The Scholar: St. Mary's Law Review on Race and Social Justice


The best interests of children are not served by severing the familial bonds contemplated by international adoption law. Nonetheless, because of the high costs of the international adoption process, efforts to adopt their Haitian orphan relatives are ignored. In attempts to guarantee the “best interests of the child” are met, the United Nations Convention on the Rights of the Child (CRC) and the Hague Convention on the Protection of Children Co-Operative Respect of Intercountry Adoptions (Adoption Convention) were created as the two governing bodies of international adoption law. Global South countries, including Haiti, however, have not ratified the Adoption Convention. These countries also are reluctant to embrace international adoption treaties. The adoption treaties aim to convert customary adoptions to the practice of plenary adoptions and mandate that state parties put all available resources towards implementing their principles. Nevertheless, Global South countries believe international adoption treaties threaten familial bonds and the deeply rooted child-rearing traditions in their countries. Instead of pushing to create universal principles in intercountry adoptions, the argument must focus on the long-term effects that such adoptions have on adopted children. The adoption crisis solution should not be to “save” children from their homeland, but rather force these countries to care for their children. Furthermore, wealthier receiving countries must look to international adoption as a last resort and respect its obligations under international human rights law to ensure that the bundle of rights for children entails the right to keep their families intact. Nonetheless, the government should not be relieved of its obligations under international law to protect the most vulnerable within its borders.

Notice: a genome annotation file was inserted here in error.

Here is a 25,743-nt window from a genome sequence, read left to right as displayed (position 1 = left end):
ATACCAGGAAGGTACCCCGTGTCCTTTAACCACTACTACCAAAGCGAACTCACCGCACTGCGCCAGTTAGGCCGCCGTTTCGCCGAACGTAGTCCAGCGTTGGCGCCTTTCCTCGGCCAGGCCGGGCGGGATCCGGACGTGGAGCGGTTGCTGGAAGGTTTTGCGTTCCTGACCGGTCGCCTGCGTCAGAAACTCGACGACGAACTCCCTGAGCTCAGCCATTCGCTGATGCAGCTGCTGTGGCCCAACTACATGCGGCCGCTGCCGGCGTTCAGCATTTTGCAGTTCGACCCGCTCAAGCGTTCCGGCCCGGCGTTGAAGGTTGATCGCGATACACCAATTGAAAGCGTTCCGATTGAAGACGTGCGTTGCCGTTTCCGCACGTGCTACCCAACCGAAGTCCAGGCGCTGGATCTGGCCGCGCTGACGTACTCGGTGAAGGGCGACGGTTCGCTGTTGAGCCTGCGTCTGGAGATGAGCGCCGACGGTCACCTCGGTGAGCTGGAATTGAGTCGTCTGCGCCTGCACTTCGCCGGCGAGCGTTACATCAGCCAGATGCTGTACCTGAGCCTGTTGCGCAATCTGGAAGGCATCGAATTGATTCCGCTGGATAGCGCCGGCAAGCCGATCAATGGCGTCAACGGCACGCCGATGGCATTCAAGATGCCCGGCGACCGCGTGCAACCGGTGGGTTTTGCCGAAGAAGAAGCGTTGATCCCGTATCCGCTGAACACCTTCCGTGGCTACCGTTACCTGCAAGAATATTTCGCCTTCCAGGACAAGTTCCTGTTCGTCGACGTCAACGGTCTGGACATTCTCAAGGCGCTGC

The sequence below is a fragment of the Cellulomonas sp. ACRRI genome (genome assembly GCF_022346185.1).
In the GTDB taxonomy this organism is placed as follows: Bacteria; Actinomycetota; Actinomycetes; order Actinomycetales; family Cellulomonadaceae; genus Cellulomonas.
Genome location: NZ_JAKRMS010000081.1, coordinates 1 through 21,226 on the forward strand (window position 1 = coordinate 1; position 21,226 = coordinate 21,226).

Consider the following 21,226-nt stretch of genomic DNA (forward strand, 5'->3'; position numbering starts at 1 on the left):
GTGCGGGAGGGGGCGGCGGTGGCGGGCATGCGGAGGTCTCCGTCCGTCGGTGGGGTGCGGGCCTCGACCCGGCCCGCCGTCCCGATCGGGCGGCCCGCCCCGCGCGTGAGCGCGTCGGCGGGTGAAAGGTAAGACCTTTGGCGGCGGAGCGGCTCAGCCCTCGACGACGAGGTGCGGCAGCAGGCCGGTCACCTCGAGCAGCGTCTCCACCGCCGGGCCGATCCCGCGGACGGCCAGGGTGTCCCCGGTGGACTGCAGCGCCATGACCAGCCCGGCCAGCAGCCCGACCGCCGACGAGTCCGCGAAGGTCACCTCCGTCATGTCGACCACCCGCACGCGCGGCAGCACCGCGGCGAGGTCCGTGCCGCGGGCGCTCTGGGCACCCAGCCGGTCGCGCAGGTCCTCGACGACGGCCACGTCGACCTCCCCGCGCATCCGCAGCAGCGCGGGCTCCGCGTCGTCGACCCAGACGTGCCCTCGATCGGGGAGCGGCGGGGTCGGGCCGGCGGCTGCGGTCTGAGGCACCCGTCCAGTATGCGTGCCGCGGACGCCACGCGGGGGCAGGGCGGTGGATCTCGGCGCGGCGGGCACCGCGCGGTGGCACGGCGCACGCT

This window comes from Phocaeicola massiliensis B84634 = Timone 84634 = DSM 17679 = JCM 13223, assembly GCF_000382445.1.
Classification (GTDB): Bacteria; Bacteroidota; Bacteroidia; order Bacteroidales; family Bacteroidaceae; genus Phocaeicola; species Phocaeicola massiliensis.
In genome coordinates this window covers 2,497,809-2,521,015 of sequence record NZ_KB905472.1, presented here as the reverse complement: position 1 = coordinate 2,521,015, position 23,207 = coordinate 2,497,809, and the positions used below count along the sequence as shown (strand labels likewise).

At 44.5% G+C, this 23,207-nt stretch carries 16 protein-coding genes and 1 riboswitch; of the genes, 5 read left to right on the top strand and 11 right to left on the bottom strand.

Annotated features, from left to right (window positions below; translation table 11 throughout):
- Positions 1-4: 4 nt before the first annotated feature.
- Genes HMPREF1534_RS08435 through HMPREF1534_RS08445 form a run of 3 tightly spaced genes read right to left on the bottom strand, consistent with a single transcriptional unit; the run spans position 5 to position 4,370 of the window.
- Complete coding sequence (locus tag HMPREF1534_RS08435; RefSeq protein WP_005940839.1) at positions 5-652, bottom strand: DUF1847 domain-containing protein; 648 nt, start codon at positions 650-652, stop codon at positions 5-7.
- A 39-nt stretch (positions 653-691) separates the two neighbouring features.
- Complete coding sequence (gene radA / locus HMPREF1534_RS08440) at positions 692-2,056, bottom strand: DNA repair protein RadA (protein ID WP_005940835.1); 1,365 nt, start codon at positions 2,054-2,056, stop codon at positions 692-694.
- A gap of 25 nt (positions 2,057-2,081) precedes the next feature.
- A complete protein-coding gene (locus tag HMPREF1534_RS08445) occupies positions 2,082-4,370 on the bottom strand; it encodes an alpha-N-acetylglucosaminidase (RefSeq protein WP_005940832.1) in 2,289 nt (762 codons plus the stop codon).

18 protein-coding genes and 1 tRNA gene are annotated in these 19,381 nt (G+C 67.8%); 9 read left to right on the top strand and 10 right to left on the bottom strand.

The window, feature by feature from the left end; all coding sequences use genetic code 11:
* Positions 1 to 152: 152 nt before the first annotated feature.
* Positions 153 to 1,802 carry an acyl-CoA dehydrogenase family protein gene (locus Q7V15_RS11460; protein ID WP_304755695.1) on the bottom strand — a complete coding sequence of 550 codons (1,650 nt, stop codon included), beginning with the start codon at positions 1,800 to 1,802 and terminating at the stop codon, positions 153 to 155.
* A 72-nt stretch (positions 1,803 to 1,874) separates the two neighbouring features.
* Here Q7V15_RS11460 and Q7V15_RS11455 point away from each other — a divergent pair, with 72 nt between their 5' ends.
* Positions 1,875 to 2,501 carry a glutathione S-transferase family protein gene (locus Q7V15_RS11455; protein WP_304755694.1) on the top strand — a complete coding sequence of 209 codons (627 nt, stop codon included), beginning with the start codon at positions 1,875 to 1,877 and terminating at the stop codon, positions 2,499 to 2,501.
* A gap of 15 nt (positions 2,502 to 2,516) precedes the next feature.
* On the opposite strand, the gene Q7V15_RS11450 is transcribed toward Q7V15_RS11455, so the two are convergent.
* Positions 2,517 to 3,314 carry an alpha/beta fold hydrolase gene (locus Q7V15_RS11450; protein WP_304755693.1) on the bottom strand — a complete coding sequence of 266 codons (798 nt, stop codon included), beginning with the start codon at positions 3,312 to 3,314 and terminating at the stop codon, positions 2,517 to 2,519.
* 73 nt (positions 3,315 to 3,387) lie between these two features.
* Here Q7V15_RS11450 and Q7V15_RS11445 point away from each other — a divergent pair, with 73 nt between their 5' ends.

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St. Mary's University School of Law



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